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Investing as a Hobby

Learn about the pros and cons of invest­ing as a hobbyist. 


We never have enough of it, and we frequently look back wishing for a few hours more per week. The Bureau of Labor Statistics surveys the time spent in selected activ­i­ties for Americans by employ­ment status and sex (see below table). Approximately three hours per day is left for leisure. If you’re like me, you might be thinking that you have far less than three hours per day of leisure time.

Knowing the scarcity of free time in our lives, is investing a worthwhile hobby” or free time activity?

We all know the friend who suppos­edly bought stock in Apple fifteen years ago only to turn a modest sum of money into a small fortune. This could’ve been you, right? If you’re lucky enough to retire early, you might even think you could take up invest­ing as a hobby and pastime. Here are a few issues to consider before embark­ing on such a path.

Picking winners, let alone extreme winners like Amazon or Apple is highly unlikely.

A recent JP Morgan study cited some star­tling statis­tics on Russell 3000 compa­nies since 1980. Over this nearly 40 year time period, roughly 40% of all stocks have suffered a perma­nent 70%+ decline from their peak value. Further, the return on the median stock since its incep­tion vs. an invest­ment in the Russell 3000 Index was ‑54%. Two-thirds of all stocks under­per­formed vs. the Russell 3000 Index, and for 40% of all stocks, their absolute returns were negative.

That’s not to say picking an extreme winner was impos­si­ble. The study showed that 7% of the universe gener­ated a lifetime return two standard devi­a­tions above the mean return.

You’re likely at an infor­ma­tional disad­van­tage
This is not always the case as people can have insight into certain indus­tries through their career, but on average, you’re most likely to be at an infor­ma­tional disad­van­tage versus profes­sional investors. Just in New York alone, there are almost 1,300 hedge funds managing over $1.2T of assets. Mutual funds total over 9,300 with 43% focusing on US equities. These investors are far from infal­li­ble and are frequently wrong, but their primary job is to research and invest in compa­nies they believe have a good chance to outperform.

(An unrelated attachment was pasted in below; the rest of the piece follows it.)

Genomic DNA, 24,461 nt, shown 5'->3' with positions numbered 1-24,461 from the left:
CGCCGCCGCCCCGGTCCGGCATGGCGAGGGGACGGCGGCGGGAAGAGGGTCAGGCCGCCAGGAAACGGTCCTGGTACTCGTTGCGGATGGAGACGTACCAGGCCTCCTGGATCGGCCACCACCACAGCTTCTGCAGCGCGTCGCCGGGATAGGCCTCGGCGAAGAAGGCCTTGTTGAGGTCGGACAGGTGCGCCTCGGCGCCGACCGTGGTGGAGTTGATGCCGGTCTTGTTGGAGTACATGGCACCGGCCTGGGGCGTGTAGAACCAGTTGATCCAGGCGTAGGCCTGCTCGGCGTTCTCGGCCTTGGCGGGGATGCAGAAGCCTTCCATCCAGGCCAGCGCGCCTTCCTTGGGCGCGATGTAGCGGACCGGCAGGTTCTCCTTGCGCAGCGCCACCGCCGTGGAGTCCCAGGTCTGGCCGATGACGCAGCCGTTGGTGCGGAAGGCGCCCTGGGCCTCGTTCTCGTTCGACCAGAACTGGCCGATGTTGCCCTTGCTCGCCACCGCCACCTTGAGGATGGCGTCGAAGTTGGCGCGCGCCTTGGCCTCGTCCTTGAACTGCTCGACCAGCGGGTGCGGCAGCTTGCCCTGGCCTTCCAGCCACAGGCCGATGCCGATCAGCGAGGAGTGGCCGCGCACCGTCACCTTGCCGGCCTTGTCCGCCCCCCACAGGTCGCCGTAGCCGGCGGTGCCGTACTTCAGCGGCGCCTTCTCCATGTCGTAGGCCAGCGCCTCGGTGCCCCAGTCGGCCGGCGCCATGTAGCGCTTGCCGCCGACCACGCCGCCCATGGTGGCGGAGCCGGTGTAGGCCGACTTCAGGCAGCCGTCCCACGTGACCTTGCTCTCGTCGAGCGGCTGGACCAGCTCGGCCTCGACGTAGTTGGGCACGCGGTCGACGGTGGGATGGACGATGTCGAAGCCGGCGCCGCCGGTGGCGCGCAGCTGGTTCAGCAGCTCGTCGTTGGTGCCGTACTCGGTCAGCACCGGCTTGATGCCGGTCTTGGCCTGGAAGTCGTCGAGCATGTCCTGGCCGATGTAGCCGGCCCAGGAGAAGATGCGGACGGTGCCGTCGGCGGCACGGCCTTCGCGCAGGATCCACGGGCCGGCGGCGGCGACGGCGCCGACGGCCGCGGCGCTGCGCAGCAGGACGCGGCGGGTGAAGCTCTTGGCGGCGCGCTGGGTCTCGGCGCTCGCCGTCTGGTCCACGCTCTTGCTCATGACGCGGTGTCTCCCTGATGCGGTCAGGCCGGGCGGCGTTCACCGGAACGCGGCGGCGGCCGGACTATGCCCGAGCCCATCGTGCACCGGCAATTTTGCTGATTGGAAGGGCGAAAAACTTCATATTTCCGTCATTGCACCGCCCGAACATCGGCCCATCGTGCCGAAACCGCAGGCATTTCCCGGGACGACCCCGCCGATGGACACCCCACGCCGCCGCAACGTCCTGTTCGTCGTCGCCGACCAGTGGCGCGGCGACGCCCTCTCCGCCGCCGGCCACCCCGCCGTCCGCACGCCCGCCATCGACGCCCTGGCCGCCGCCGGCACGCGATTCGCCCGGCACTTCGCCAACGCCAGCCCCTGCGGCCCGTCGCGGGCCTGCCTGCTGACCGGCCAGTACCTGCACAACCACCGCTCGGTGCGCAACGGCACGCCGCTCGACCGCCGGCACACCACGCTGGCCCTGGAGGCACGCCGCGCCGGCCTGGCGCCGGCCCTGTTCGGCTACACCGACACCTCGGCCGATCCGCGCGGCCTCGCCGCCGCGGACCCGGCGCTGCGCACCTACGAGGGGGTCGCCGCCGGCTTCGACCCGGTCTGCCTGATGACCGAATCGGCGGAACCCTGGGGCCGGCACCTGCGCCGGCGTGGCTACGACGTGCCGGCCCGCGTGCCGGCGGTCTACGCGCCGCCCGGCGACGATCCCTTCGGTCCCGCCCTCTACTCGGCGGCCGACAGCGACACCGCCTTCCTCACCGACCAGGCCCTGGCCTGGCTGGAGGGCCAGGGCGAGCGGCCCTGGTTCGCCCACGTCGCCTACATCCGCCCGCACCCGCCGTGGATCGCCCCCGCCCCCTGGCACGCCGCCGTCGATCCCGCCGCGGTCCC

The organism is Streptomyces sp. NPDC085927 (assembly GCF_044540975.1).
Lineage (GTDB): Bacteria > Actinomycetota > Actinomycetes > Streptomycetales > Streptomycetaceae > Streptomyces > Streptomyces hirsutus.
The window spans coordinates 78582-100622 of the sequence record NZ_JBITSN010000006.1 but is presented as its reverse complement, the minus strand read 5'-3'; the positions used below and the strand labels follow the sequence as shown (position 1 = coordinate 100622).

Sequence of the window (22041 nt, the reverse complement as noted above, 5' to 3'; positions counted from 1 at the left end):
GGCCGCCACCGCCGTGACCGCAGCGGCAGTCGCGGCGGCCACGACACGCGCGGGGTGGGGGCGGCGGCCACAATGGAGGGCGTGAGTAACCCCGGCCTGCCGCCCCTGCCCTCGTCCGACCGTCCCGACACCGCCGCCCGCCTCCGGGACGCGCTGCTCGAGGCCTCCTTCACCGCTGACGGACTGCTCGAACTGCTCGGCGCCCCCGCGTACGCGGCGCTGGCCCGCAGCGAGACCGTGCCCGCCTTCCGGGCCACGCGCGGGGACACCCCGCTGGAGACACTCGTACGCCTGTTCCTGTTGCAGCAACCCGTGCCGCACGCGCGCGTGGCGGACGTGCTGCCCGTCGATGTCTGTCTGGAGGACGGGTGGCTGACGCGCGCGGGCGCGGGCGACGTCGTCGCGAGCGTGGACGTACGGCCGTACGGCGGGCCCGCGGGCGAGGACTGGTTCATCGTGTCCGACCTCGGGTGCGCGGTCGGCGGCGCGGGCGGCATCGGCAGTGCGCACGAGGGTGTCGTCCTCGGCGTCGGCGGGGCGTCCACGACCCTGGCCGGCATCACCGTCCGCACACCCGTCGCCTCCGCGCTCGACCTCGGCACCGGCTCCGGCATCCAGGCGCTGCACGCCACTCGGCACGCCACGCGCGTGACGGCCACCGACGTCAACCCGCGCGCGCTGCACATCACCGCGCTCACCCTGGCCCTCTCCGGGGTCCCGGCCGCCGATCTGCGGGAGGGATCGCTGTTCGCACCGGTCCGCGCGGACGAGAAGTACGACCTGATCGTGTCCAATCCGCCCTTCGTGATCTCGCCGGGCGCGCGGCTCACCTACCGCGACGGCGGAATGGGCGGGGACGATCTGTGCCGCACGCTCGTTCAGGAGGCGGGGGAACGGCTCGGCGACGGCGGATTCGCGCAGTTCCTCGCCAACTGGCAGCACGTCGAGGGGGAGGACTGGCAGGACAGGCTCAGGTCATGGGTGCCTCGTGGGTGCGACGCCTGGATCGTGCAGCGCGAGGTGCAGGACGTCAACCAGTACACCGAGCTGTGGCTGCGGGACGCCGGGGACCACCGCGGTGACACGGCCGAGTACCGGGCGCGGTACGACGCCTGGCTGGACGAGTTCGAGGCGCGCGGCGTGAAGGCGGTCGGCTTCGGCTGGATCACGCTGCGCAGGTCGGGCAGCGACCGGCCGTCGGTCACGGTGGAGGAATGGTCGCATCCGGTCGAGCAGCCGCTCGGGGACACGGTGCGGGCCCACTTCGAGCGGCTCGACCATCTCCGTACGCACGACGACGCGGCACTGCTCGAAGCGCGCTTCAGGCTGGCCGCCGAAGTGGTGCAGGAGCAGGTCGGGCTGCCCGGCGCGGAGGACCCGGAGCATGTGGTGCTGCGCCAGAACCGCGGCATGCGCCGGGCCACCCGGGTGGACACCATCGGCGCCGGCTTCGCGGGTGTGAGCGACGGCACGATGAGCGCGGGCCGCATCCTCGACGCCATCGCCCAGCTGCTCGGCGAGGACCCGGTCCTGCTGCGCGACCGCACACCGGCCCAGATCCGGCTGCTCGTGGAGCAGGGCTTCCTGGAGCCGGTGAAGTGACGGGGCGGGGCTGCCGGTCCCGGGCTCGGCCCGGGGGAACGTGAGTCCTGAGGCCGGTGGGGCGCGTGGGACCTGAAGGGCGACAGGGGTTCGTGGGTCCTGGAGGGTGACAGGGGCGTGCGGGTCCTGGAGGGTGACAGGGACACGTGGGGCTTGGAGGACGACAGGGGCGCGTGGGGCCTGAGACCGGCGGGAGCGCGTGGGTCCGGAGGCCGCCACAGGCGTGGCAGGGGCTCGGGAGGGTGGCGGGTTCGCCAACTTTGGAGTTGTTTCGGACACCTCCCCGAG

Hobbies are meant to be regular and enjoy­able
Unlike reading a book or playing a round a golf, success­ful invest­ing often involves doing little or nothing for long periods of time. Moreover, over-trading can become a drag to investor perfor­mance. Eugene Fama once said, Your money is like a bar of soap. The more you handle it, the less you’ll have.” Many average investors like to tinker with their port­fo­lios, partic­u­larly in periods of volatil­ity. These periods of panic can be devas­tat­ing. A study by Dalbar found that the average investor earned 5% worse than the S&P 500 in 2018 due to poor market timing and over-trading.

So, what now?

It’s impor­tant to point out that I am not advo­cat­ing for indi­vid­ual investors to remain unin­formed about their invest­ments and finan­cial plan. Understanding and getting comfort­able with an asset allo­ca­tion that meets your goals, time frame, and finan­cial situ­a­tion will help you live through periods of market volatility. 

Where invest­ing as a hobby might be sensible is with a small amount of your assets that you can afford to lose and that you can handle psycho­log­i­cally. Being under the illusion that diving into invest­ing in a mean­ing­ful way will result in above-average perfor­mance is danger­ous and likely to end poorly based on histor­i­cal studies. Stay informed and in the loop, but I would think long and hard before deciding to make invest­ing a day-to-day hobby.

David Schawel, CFA

This material contains the current opinions of Family Management Corporation and its affil­i­ates (collec­tively,​“FMC”), which may change without notice. This material is distrib­uted for infor­ma­tional purposes only. It is not a recom­men­da­tion or offer of any invest­ment or strategy. Nothing herein shall be consid­ered a solic­i­ta­tion to buy or sell, or an offer to buy or sell, to or from any persons in any juris­dic­tion where such solic­i­ta­tion, offer, purchase, or sale would be unlawful. Information contained herein has been obtained from sources believed to be reliable but are not guar­an­teed. FMC provides no guar­an­tees regard­ing the perfor­mance of any invest­ment or strategy. Investing entails risks, includ­ing possible loss of prin­ci­pal. Past perfor­mance is no guar­an­tee of future perfor­mance and indi­vid­ual client results will vary. No part of this material may be repro­duced in any form, or referred to in any publi­ca­tion, without the express written permis­sion of FMC.